In its report, the board said it was concerned he “may continue to commit terrorist related offences” and ordered him to undergo religious counselling and abide by four other conditions upon his March 1, 2019 statutory release date.
Seven conditions were placed on Suliman Mohamed upon his Aug. 13, 2019 statutory release, notably that he participate in counselling “to deal with religious extremism.”
The Parole Board of Canada can “impose any special conditions that it considers reasonable and necessary to further manage an offender’s risk in the community,” said spokesperson Holly Knowles.
“An offender can be returned to prison at any time if they violate their parole conditions, commit a new offence, or there is any indication that the offender poses an increased risk to the community.”
However, experts pointed to the lack of de-radicalization programming in Canadian prisons as a problem.
Volunteer prison chaplains are trying to help, and some offenders seek counselling after their release, said professor Amarnath Amarasingam, a Queen’s University terrorism expert.
After getting out of prison, one convicted member of the Toronto 18 terrorist group made his way to Syria, where he joined an armed extremist faction and was killed.
The success of several other former Toronto 18 members shows that “people can be coached to rebuild their lives,” Amarasingam said, but “for the most part, none of the radicalized offenders in prison are really getting the help they need.”
According to his parole report, Suliman Mohamed met an “instigator” at a prayer room after he “began practicing Islam more intensely.” He watched propaganda videos and ultimately pledged allegiance to ISIS.
“You elaborated a plan, with the help of accomplices, to travel to Syria in order to join the Islamic State. Moreover, you attempted to facilitate others to do the same and declared to an accomplice that you wanted to be part of a domestic terrorist attack,” his parole report reads.
Arrested in January 2015, Mohamed could have received 10 years after he pleaded guilty in August 2016. He got seven, and once he was credited for one-and-a-half days for each day he was held awaiting trial, that became four-and-a-half years.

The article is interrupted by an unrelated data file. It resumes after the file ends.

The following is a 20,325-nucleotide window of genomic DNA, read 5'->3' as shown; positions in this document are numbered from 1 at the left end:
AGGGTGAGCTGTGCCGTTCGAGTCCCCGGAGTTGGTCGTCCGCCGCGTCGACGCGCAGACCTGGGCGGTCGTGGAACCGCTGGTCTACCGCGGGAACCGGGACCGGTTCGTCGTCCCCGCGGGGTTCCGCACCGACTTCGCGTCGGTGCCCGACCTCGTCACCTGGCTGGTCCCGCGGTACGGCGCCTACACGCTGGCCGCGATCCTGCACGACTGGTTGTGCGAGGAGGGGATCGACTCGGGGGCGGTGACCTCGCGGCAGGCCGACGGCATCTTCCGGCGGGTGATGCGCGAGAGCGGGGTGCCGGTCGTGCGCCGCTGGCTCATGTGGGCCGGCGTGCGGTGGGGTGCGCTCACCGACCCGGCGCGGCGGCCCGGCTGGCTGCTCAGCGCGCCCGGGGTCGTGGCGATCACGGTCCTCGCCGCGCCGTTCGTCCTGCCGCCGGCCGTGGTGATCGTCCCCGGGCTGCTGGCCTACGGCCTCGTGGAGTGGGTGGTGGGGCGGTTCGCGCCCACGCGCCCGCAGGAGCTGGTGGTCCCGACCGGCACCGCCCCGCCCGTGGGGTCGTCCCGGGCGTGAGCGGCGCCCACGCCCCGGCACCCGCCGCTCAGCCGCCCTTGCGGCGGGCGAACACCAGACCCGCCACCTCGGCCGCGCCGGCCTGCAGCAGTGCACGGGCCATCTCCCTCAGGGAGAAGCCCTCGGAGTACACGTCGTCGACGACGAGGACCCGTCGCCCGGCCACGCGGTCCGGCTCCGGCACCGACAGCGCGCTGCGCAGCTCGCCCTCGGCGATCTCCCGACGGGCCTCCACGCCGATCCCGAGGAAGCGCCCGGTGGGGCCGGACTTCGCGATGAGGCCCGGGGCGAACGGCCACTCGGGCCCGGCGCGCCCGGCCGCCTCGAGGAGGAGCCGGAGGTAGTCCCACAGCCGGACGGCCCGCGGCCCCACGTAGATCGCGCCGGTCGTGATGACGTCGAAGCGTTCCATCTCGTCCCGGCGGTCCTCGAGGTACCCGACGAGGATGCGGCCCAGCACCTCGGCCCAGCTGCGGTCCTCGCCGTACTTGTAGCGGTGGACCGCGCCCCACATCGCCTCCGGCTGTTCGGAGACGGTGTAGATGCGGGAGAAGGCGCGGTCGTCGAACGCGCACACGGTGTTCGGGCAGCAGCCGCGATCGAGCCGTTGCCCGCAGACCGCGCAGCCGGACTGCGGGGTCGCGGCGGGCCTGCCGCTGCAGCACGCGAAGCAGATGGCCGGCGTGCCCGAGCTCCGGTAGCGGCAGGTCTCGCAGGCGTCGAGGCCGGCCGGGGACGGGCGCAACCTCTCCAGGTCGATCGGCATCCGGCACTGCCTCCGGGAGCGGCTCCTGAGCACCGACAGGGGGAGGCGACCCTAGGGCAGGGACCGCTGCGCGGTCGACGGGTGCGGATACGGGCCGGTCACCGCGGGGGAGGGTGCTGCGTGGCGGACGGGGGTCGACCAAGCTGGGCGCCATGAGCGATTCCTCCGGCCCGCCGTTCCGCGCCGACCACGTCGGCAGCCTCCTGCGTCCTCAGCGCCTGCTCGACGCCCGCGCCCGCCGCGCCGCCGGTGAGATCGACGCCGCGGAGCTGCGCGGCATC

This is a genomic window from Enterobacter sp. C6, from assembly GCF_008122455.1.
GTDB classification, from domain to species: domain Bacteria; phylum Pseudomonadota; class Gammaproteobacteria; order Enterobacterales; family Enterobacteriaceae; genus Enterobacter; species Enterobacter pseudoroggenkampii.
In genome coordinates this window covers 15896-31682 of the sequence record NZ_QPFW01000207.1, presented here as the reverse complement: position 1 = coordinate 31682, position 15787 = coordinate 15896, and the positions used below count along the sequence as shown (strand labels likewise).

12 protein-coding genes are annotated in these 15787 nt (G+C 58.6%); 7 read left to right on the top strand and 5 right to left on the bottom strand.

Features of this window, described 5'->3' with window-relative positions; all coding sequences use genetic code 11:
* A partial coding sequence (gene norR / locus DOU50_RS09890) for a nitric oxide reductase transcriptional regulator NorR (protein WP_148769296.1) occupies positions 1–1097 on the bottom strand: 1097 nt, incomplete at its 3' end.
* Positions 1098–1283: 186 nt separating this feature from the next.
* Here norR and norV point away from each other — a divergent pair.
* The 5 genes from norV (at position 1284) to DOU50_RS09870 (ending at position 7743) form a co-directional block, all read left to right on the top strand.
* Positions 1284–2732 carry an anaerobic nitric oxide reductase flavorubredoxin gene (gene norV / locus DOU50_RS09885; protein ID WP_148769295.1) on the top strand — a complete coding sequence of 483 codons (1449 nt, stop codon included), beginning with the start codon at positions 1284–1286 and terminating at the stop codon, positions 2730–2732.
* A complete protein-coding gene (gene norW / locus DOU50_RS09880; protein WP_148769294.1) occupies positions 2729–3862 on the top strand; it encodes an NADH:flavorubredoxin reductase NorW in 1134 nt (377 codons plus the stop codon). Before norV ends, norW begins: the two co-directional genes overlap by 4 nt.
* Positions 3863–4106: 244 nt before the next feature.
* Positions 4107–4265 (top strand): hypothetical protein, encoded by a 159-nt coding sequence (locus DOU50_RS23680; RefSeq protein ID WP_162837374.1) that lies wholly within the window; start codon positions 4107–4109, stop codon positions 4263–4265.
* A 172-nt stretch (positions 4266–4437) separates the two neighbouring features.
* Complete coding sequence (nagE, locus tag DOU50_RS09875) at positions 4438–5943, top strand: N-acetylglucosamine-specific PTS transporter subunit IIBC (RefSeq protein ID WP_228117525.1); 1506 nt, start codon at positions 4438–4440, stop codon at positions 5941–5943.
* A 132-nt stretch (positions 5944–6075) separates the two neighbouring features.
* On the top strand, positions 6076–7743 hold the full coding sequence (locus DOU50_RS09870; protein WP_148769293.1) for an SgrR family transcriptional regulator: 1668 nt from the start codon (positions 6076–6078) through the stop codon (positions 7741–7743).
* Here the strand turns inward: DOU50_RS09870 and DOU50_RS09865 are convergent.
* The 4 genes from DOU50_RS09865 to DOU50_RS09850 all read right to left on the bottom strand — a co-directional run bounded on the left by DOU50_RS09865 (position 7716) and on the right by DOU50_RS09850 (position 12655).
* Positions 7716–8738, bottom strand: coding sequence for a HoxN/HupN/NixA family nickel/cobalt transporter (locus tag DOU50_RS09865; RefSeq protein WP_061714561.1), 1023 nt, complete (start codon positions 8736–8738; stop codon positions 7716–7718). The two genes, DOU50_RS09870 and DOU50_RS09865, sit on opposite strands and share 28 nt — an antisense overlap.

Prior to his release six months ago, the parole board reviewed his progress and found concerns, alleging he would “present an undue risk to society” unless additional steps were taken.
Woman guilty of terror charges in Canadian Tire attack sentenced to 7 years in prison
“Your thinking is still described as rigid and narrow and you had advised your CMT [case management team] that you did not feel your actions were criminal. This is concerning to the board,” the report reads.
“The Board feels that although you have made some gains we are not completely satisfied that you have completely changed your pattern of thinking in relation to extremist ideology.”
Mohamed had renounced his allegiance to ISIS and attended seven sessions (although the details were blacked out of the report before it was released to Global News).
“In the Board’s opinion, this is not sufficient to address your extremist ideology.”
As a result, the parole board imposed “special conditions” on him: He must live at a halfway house and show his parole supervisor his cell phone billing statements listing all his incoming and outgoing calls.
He was also forbidden from using a computer that can access the internet, unless for work or school, must show his parole officer his financial statements, and can’t associate with anyone involved in criminal activity.